The appointment of Supreme Court justices that favor corporations and the ultra-wealthy over the people and the public interest, assures the continued future strength of the plutocrats. Hence, continued climate denial in the face of overwhelming catastrophic facts. No wonder the Republicans, who are more heavily bribed by the wealthiest of the wealthy than the poorly organized corporate Democrats, faun over the political pretender they initially despised. No wonder they are now so “loyal” to the would-be dictator. Their greed matches his.

Rob Riemen warns us in his brief book, To Fight Against this Age, of the dangers of the new rise of fascism. Timothy Snyder urges us to practice citizenship as argued in his small book, On Tyranny: Twenty Lessons from the Twentieth Century, to avoid falling under the spell of a would-be fascist dictator. These two scholars, one Dutch and one American, sum up the clear lessons of history on how to retain democracy and freedom. We must learn them or lose both.

The New Normal and the Boisterously Silent Coup

Is the rise of Trumplandia the reflection of a “new normal” in American politics? Or, does it rise, as Rebecca Solnit suggests in a remarkable new piece on the Literary Hub website, to the level of a de facto coup that has already occurred? Has the Trump gang already, if not so skillfully, moved to clandestinely transform our constitutionally framed effort at representative democracy into a de facto authoritarian regime? After all, this sitting president is now directly interfering with the independent investigations of the nation’s highest law enforcement institutions that may well lead to his own downfall.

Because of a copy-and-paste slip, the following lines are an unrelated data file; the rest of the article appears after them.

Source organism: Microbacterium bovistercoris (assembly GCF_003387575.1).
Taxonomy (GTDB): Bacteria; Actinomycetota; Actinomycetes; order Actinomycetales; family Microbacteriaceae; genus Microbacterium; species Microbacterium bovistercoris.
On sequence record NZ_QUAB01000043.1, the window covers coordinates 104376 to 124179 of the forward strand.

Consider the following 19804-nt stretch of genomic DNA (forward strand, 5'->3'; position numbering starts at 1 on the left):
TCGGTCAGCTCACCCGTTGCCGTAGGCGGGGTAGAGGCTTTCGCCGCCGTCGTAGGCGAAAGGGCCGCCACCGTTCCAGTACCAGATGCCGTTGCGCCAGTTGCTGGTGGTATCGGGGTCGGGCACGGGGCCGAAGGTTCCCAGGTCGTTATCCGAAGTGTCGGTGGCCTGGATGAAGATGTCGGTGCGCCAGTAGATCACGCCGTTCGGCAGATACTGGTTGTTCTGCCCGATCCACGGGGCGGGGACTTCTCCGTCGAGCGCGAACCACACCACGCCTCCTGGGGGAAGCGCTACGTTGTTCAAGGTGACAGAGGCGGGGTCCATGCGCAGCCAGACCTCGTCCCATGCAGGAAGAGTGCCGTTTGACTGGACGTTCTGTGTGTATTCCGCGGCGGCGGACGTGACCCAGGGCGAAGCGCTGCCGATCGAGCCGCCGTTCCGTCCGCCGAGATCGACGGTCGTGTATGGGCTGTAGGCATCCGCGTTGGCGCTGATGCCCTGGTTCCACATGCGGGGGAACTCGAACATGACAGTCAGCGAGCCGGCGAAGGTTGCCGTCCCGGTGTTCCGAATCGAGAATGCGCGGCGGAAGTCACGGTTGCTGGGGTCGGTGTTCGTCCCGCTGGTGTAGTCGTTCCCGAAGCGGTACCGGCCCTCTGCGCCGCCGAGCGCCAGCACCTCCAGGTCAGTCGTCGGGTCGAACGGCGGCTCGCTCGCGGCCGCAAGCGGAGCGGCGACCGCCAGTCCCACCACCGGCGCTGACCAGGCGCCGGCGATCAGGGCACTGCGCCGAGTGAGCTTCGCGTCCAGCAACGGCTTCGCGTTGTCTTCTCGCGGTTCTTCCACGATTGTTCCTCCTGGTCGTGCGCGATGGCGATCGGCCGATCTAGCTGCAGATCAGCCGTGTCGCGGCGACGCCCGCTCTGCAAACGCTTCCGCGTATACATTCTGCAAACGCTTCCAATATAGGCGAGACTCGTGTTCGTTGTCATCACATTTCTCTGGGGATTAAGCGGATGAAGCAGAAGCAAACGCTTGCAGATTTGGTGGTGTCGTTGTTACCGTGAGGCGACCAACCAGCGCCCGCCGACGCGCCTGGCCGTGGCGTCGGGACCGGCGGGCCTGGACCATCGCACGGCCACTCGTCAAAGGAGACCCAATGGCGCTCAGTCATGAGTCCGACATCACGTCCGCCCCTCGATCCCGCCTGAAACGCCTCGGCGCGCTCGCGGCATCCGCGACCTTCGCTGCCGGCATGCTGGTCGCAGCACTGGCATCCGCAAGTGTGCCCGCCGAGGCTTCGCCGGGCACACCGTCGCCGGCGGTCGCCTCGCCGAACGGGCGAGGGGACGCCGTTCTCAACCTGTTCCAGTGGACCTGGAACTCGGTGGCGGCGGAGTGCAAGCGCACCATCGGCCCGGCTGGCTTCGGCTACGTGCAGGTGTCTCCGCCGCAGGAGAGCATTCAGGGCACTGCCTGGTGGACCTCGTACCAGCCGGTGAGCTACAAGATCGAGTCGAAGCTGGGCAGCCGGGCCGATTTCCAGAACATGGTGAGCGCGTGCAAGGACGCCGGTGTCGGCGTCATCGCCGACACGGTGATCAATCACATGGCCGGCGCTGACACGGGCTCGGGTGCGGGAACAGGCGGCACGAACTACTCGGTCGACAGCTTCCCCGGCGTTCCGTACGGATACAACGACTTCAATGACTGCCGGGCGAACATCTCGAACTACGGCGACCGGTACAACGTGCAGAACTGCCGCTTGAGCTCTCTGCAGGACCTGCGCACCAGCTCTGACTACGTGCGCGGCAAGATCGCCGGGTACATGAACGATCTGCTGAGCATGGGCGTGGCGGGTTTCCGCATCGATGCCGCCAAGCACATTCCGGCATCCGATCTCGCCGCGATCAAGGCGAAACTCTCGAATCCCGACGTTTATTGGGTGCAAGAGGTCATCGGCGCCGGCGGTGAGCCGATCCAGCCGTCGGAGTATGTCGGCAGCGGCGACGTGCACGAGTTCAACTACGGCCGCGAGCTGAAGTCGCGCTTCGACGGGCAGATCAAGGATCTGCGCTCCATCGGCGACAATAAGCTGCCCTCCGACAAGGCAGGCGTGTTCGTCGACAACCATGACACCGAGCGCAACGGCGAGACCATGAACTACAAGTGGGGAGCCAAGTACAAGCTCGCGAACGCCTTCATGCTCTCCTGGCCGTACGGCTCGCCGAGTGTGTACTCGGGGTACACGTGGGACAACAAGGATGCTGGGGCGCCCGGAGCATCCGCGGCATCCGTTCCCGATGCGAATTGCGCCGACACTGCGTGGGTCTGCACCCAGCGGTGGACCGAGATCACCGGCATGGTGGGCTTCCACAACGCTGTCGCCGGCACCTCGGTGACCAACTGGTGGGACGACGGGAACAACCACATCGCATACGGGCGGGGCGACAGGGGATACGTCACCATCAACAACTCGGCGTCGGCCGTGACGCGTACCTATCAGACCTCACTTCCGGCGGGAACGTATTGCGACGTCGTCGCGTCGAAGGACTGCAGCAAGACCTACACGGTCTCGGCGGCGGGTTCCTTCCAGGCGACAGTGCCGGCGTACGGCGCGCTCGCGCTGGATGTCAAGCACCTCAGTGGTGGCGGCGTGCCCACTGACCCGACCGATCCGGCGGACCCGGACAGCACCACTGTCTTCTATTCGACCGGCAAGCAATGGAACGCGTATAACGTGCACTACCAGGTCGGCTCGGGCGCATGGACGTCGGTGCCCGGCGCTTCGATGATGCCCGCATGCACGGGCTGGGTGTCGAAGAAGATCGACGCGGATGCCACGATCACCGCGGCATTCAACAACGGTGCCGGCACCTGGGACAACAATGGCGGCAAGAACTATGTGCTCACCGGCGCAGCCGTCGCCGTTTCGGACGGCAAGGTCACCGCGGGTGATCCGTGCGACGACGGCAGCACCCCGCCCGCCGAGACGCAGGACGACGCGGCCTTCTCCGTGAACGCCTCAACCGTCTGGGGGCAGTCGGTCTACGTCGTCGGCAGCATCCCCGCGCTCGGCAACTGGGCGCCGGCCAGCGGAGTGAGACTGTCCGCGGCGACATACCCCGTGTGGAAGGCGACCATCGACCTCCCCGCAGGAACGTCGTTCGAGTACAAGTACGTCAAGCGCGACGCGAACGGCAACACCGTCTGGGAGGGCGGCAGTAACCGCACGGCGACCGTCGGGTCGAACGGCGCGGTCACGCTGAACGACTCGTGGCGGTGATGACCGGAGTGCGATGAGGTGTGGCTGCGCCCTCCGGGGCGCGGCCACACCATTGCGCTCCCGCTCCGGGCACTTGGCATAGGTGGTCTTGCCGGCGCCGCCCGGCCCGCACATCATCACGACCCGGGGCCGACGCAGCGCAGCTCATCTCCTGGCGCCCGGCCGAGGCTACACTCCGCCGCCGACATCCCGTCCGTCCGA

The Coup

Solnit asserts that, “Sabotage of national institutions, laws, standards, and the greater good has been accepted as part of the new normal, which is staggeringly far from normal.” She summarizes the vast array of diverse forms and sources of evidence that have surfaced since Trump began his initial Fake-Run [i] for the presidency. In addition to the myriad personal scandals, an international complex of illicit deal making adds up to a partnership of plunder between the Putin bossed Russian mob of oligarchs, the American pretender to Mob-Boss status and his gang of thugs and fixers of questionable competence and unbounded hutzpah, and just about any unscrupulous politician, here or abroad, who will pay to play.

As Solnit puts it:

Acts that would have been shocking if committed by previous administrations are overshadowed and crowded by equally transgressive acts that pile up into something that would like us to forget that this is not normal.

Solnit argues persuasively that the coup has already happened and that the only question now is what we are going to do about it. Given the damage already done to institutions, climate action, public health and safety, international relations, and above all the already precarious U.S. political culture, it seems that little time and a narrowing range of options remain.

Decades in the Making

One commenter argued that the coup began decades ago, listing a series of political actions by every administration and congress since, supporting the position that the coup was a long slow process of destroying democracy while elevating an increasingly open kleptocratic authoritarian corporate state. He argued that with Johnson’s resounding defeat of Barry Goldwater in 1964 the authoritarian right realized that electoral politics must be undermined to achieve their autocratic goals. Another asserted that the coup began with the assassination of John F. Kennedy. In any case, several scholars have documented the efforts of powerful business interests to suppress democratic control of government and the economy since the imposition of controls on the financial elite under the New Deal.